When you’re not feeling well, chances are you want a quick fix, a magical pill, a cure-all. It’s easy to turn to a drug in times of distress and illness, and sometimes in life it’s necessary to reach for a drug which can provide you with immediate relief. Drugs have their place and serve their purpose. However, there is a more sustainable way of achieving wellness. It’s about taking daily incremental steps towards your health and vitality. And sometimes, we may benefit from a little extra help from a classic source. Greek mythology introduces us to two particular goddesses who can show us the way when it comes to holistic health and healing. In this fascinating new video from IPEtv, Marc David, founder of the Institute for the Psychology of Eating, explores some timeless lessons from the ancient Greeks that can help us better understand and work with today’s most modern medical treatments.
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Here is a transcript of this week’s video:
Greetings, friends. I’m Marc David, founder of the Institute for the Psychology of Eating. Let’s have a brief chat about two very cool healing goddesses I think you should know about.
Now, there’s so much important wisdom from the past when it comes to health and healing. So I want to bounce back for a moment, get in our time machine, and go into Greek mythology.
And when we go back into Greek mythology, we find that the father of medicine was named Asclepius.
Now, Asclepius had a bunch of daughters. He had two favorite daughters. One was called Hygieia. And the other he named Panacea. Hygieia and Panacea. Now, Hygieia—where we get the word hygiene from—was indeed considered the ruler of daily hygiene, which indeed means diet, daily care, cooking, the kitchen, nourishment, movement, rest, and all the little lifestyle practices that create a healthy and vibrant life.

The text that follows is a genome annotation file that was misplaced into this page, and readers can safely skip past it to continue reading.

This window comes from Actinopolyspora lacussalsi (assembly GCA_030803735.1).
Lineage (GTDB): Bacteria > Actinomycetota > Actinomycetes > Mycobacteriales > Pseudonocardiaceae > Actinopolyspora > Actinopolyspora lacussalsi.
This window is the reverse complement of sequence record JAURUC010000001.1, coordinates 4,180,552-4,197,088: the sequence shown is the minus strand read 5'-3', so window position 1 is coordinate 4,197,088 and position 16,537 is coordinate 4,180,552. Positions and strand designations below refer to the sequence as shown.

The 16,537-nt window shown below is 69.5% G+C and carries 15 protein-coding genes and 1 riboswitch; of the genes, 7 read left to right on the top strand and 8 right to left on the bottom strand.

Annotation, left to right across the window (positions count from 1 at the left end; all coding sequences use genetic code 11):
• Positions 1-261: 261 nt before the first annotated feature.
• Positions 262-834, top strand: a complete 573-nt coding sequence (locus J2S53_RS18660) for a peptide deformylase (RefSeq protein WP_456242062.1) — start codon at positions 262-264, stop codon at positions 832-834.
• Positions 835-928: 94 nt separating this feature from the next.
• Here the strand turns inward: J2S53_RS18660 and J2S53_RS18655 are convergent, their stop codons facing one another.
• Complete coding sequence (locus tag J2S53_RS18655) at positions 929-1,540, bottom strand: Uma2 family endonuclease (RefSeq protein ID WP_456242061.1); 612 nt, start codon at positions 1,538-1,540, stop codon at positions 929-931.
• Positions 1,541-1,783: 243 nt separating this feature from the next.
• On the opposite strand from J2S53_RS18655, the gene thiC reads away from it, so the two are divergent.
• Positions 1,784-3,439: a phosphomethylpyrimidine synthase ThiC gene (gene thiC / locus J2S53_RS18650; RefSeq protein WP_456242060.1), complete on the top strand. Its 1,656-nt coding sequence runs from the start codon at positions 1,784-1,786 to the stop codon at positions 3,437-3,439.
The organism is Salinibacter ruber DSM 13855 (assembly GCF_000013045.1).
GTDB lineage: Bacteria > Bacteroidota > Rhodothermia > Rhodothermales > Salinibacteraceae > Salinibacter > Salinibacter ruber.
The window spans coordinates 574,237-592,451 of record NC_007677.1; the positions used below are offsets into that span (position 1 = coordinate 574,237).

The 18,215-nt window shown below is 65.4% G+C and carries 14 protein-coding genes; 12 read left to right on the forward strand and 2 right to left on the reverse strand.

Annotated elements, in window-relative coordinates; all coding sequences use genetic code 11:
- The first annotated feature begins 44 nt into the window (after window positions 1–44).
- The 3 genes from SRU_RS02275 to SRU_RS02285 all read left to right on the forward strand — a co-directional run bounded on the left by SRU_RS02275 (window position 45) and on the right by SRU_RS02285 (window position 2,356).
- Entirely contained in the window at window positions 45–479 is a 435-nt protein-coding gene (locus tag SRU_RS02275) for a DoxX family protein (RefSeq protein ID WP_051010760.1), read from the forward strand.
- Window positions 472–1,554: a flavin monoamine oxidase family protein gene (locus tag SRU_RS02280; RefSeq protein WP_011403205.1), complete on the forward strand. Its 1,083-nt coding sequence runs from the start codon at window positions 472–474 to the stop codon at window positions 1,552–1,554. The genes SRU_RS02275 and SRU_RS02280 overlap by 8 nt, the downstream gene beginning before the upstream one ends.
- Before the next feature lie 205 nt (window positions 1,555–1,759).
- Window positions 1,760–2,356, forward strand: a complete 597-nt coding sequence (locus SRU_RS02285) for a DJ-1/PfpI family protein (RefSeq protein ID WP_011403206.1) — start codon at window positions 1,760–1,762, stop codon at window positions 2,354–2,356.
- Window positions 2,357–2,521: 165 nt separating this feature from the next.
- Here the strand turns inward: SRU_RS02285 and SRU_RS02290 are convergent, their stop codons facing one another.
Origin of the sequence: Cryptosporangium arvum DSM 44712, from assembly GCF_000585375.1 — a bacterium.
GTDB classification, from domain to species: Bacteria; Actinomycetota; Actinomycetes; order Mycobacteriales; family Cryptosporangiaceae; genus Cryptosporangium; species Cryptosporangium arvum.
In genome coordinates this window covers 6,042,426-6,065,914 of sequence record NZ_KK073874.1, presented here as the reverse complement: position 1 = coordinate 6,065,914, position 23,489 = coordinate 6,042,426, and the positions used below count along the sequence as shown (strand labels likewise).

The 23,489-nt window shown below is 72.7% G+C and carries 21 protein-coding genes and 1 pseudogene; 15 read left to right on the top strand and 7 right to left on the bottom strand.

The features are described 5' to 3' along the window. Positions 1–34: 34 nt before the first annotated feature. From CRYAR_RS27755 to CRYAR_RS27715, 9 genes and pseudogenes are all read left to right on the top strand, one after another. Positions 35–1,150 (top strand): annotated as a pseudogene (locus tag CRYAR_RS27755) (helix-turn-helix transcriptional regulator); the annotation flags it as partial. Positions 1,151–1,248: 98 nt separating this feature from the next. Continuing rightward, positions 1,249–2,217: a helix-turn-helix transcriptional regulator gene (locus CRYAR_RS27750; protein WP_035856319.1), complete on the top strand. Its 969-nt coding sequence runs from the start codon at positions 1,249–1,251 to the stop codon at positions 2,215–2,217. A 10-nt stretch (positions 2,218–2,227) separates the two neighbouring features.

So whenever you say the word hygiene, it’s coming from the Greek, from that goddess Hygieia, because she was the one who had a beautiful flow with all the little practices in life that add up, the little things that add up to health.
Now, her sister Panacea, on the other hand, she was considered to be the goddess of the cure. And it said that she had the recipe. Panacea had the special recipe that was a combination of herbs that only she knew that can cure just about anything. So whenever you were super sick, you would go out into the woods and you would try to find this goddess. You’d try to find Panacea. You would try to find the cure-all.
But the challenge was that Panacea, she liked to spend her time alone in the woods. And she didn’t always want you to find her. She was a little bit of an introvert. And it said that in Greek mythology that Asclepius, he was a good dad. And he loved his daughter’s very dearly. But he had this tiny extra special affection for Higieia.
Now, the teaching here—there’s a deeper teaching here—the teaching here that’s relevant for our modern times is that, yes, sometimes you have to look for the panacea. Sometimes you have to look for that drug, the one thing, the one cure that’s going to help you heal your disease. That’s a beautiful exploration.
But more important, a little bit more important, love Higieia.
It’s the daily practices in our health that you do. It’s your commitment that helps you build up your bank account, helps you build up your life force, helps you increase the probability that you’re going to be the most vibrant, healthy person in this world. So, in other words, we have to value the little things because, indeed, they’re the biggest things over the course of a lifetime.
And that, my friends, is the magic of the world.